The Wall Street Journal reported earlier this week that according to its sources, Microsoft is offering its PC partners Windows 8 plus Office at a substantial discount -- $30 per copy price -- as opposed to the $120 one that they've supposedly been paying for Windows 8.
This may not be the fire sale many are making it out to be -- though I'm not saying that because I believe Windows 8/Windows RT sales have been anything to write home about.
The WSJ cited one unnamed person saying Microsoft is making the $30 per copy price available to its partners for use on PCs and tablets with screens of any size. But it also could be the case that the $30 price is only for the that are expected to arrive later this year.
If $30 is the smaller-screen price only, this could be a case of Microsoft acknowledging the inevitable fact that smaller-screen devices tend to be cheaper than larger-screen PCs. In the old Windows-is-the-only-game-in-town days, Microsoft wouldn't have hesitated in charging PC makers $120 per copy for Windows even if it were to be housed in a $200-$300 device. In these post-PC/PC-plus days, that kind of pricing isn't realistic.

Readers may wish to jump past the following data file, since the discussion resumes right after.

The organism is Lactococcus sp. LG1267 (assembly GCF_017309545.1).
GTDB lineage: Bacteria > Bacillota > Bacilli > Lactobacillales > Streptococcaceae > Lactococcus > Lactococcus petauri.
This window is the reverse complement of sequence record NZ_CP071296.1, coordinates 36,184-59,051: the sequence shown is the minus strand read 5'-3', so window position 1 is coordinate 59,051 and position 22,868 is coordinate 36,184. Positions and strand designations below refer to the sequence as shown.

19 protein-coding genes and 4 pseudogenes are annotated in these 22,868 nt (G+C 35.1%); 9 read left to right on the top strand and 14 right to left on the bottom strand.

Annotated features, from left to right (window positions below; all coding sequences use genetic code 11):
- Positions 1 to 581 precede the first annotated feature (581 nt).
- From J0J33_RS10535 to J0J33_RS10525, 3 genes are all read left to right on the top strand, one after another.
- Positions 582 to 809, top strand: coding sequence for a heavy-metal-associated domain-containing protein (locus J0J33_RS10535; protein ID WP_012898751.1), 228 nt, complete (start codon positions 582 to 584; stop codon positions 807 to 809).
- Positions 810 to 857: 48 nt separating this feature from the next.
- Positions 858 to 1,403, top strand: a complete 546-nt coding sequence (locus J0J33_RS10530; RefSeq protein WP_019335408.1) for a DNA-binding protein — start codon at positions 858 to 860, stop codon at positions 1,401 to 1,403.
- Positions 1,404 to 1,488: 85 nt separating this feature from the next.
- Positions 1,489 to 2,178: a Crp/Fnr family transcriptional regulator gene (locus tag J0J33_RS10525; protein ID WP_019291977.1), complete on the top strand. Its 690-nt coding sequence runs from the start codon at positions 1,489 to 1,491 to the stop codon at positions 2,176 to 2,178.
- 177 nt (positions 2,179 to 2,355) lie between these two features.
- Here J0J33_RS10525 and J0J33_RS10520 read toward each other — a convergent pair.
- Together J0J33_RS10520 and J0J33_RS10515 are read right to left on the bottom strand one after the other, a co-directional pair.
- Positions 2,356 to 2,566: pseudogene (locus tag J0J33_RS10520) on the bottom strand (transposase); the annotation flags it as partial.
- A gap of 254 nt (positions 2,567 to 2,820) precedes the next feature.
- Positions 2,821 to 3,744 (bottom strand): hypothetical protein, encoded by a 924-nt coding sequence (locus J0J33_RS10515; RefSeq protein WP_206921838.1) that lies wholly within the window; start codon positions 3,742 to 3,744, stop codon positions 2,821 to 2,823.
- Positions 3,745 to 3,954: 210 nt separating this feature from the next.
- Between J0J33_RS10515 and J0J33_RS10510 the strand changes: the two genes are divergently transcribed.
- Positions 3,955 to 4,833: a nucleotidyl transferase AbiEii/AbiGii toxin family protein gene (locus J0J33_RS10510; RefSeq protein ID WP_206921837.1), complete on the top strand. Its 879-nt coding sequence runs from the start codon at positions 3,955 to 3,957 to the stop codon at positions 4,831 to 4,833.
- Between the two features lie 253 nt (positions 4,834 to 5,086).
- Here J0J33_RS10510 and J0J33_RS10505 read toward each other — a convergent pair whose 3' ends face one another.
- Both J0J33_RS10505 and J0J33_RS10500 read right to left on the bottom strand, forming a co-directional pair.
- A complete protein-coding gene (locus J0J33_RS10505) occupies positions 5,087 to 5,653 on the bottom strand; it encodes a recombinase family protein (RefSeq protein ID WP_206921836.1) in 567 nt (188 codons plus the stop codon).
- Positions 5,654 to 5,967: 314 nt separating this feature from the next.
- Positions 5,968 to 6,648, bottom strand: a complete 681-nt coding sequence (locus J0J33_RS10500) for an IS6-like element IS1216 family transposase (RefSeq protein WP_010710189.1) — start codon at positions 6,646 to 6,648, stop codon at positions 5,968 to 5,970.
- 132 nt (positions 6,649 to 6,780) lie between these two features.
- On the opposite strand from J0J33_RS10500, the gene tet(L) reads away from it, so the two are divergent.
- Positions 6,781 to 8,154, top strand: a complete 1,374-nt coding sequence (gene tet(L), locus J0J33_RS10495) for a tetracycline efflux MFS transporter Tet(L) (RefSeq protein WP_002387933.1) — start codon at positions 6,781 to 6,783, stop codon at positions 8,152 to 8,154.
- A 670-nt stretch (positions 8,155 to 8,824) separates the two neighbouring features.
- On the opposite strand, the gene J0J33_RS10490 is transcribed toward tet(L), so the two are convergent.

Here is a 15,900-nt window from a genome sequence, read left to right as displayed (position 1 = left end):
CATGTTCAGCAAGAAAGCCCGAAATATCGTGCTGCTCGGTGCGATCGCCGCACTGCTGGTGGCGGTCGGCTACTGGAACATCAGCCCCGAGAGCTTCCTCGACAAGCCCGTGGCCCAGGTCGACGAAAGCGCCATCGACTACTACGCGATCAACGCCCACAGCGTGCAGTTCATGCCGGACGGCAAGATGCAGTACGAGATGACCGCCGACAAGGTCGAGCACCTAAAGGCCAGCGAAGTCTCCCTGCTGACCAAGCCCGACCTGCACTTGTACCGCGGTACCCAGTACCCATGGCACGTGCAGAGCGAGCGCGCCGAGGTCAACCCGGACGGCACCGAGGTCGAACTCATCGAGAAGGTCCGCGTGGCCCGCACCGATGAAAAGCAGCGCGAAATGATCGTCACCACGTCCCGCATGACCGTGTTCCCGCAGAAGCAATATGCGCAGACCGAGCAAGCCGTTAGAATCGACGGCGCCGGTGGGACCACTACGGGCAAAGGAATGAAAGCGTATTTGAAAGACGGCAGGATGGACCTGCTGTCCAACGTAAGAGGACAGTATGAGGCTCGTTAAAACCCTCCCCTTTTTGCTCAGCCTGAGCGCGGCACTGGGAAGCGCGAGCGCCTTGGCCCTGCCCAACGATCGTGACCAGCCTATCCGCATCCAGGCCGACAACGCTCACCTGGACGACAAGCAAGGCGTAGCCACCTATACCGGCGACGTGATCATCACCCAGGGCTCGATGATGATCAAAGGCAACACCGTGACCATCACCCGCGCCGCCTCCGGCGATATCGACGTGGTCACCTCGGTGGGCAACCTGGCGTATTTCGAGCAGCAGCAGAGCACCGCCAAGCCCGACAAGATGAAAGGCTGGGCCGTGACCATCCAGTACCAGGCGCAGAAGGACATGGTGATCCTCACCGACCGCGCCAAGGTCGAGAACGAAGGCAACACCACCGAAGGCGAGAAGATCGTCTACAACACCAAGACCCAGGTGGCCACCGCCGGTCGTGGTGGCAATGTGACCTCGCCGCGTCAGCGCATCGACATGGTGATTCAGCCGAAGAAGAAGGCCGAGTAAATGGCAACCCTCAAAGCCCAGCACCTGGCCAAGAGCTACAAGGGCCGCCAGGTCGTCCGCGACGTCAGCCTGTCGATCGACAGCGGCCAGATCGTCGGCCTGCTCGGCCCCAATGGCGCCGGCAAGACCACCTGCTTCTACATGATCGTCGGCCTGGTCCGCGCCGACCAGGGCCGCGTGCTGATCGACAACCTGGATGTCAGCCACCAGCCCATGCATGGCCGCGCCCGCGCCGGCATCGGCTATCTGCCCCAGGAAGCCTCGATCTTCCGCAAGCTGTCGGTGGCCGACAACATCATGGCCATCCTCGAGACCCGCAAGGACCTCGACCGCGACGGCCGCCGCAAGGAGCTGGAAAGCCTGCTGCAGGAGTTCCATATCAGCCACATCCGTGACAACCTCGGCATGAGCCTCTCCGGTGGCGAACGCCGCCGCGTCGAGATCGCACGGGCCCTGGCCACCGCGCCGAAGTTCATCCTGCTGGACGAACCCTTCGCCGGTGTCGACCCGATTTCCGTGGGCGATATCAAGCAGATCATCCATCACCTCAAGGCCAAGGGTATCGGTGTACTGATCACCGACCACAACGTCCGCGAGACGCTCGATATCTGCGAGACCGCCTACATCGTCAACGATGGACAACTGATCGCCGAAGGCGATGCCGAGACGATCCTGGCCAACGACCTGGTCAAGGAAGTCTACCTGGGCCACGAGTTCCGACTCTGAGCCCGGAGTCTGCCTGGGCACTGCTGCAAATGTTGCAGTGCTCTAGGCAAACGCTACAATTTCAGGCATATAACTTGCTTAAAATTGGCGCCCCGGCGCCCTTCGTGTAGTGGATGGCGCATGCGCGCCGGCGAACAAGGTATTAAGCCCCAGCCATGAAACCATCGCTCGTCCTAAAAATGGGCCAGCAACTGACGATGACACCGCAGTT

With Windows 7, Microsoft allegedly slashed the prices it was charging netbook makers for each copy of Windows. Microsoft did this because it was willing to do whatever it took to keep Linux from winning in that space. Maybe this is a parallel situation with Windows 8 and Microsoft is willing to hack the price it's charging OEMs to load Windows 8 on mini tablets to thwart Android.
Another possibility, as Paul Thurrott posited at the Windows SuperSite, is that the alleged $30 per copy cited by the WSJ might the price Microsoft is offering to mini-tablet makers for Windows RT (not 8) plus Office 2013 RT. Given fewer and fewer OEMs seem interested in getting on the Windows RT bandwagon, maybe the Softies are trying to use price as a Windows RT carrot.
Regardless of how and if Microsoft's Windows 8 OEM pricing is changing, I'm wondering what these coming Windows 8 mini tablets are going to look like. Will OEMs continue their race to the bottom? Will they be little more than cheaply made netbooks hidden under a touch screen? Or will these mini Windows 8 tablets come in around $500 or so -- in other words, around the same price as the Microsoft Surface RT (and hopefully more like the RT in terms of device quality)?
Remember: It was netbook sales that propped up Microsoft's Windows tallies, even as PC demand began to soften. While Microsoft no doubt would prefer to be able to charge PC makers as much as the market will bear per copy of Windows, a Windows 8 device sale is a Windows 8 device sale....